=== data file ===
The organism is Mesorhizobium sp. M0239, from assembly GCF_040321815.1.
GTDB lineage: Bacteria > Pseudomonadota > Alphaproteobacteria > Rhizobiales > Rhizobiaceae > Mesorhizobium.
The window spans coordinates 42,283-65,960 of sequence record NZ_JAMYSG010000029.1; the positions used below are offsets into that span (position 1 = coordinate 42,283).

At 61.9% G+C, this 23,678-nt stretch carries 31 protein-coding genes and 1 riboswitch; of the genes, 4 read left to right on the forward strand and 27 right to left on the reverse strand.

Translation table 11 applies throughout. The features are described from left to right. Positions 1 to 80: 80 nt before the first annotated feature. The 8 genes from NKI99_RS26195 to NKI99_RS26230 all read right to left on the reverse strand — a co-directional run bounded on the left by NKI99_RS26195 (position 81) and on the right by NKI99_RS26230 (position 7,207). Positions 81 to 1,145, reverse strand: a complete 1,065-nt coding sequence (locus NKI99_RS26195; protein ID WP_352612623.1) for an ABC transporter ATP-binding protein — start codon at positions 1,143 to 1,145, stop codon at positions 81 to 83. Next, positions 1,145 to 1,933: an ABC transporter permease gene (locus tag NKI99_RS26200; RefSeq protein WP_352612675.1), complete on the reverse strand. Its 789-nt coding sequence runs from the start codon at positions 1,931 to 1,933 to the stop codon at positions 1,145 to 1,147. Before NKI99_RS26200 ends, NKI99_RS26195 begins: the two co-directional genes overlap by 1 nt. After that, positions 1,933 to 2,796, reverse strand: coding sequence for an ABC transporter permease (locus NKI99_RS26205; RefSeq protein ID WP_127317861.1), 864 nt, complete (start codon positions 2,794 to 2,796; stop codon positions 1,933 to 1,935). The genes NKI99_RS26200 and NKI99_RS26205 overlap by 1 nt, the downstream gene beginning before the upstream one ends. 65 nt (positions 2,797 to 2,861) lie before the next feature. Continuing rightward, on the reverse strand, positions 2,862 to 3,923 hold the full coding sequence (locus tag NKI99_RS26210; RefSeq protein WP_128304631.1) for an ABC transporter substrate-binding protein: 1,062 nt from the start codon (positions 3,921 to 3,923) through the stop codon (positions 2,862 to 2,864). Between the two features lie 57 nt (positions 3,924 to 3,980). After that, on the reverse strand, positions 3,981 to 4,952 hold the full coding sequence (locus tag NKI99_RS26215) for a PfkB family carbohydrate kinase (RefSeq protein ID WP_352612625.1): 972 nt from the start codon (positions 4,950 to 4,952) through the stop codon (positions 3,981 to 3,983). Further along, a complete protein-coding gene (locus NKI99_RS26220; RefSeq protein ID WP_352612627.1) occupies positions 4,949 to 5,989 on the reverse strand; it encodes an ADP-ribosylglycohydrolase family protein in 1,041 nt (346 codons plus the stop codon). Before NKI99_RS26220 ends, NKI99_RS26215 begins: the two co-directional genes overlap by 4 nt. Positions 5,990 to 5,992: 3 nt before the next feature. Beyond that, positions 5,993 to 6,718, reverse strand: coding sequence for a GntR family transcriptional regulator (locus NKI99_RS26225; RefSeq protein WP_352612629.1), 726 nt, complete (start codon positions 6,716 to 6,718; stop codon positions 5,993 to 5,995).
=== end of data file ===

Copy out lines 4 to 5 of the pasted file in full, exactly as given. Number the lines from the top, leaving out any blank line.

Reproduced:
At 61.9% G+C, this 23,678-nt stretch carries 31 protein-coding genes and 1 riboswitch; of the genes, 4 read left to right on the forward strand and 27 right to left on the reverse strand.

Translation table 11 applies throughout. The features are described from left to right. Positions 1 to 80: 80 nt before the first annotated feature. The 8 genes from NKI99_RS26195 to NKI99_RS26230 all read right to left on the reverse strand — a co-directional run bounded on the left by NKI99_RS26195 (position 81) and on the right by NKI99_RS26230 (position 7,207). Positions 81 to 1,145, reverse strand: a complete 1,065-nt coding sequence (locus NKI99_RS26195; protein ID WP_352612623.1) for an ABC transporter ATP-binding protein — start codon at positions 1,143 to 1,145, stop codon at positions 81 to 83. Next, positions 1,145 to 1,933: an ABC transporter permease gene (locus tag NKI99_RS26200; RefSeq protein WP_352612675.1), complete on the reverse strand. Its 789-nt coding sequence runs from the start codon at positions 1,931 to 1,933 to the stop codon at positions 1,145 to 1,147. Before NKI99_RS26200 ends, NKI99_RS26195 begins: the two co-directional genes overlap by 1 nt. After that, positions 1,933 to 2,796, reverse strand: coding sequence for an ABC transporter permease (locus NKI99_RS26205; RefSeq protein ID WP_127317861.1), 864 nt, complete (start codon positions 2,794 to 2,796; stop codon positions 1,933 to 1,935). The genes NKI99_RS26200 and NKI99_RS26205 overlap by 1 nt, the downstream gene beginning before the upstream one ends. 65 nt (positions 2,797 to 2,861) lie before the next feature. Continuing rightward, on the reverse strand, positions 2,862 to 3,923 hold the full coding sequence (locus tag NKI99_RS26210; RefSeq protein WP_128304631.1) for an ABC transporter substrate-binding protein: 1,062 nt from the start codon (positions 3,921 to 3,923) through the stop codon (positions 2,862 to 2,864). Between the two features lie 57 nt (positions 3,924 to 3,980). After that, on the reverse strand, positions 3,981 to 4,952 hold the full coding sequence (locus tag NKI99_RS26215) for a PfkB family carbohydrate kinase (RefSeq protein ID WP_352612625.1): 972 nt from the start codon (positions 4,950 to 4,952) through the stop codon (positions 3,981 to 3,983). Further along, a complete protein-coding gene (locus NKI99_RS26220; RefSeq protein ID WP_352612627.1) occupies positions 4,949 to 5,989 on the reverse strand; it encodes an ADP-ribosylglycohydrolase family protein in 1,041 nt (346 codons plus the stop codon). Before NKI99_RS26220 ends, NKI99_RS26215 begins: the two co-directional genes overlap by 4 nt. Positions 5,990 to 5,992: 3 nt before the next feature. Beyond that, positions 5,993 to 6,718, reverse strand: coding sequence for a GntR family transcriptional regulator (locus NKI99_RS26225; RefSeq protein WP_352612629.1), 726 nt, complete (start codon positions 6,716 to 6,718; stop codon positions 5,993 to 5,995).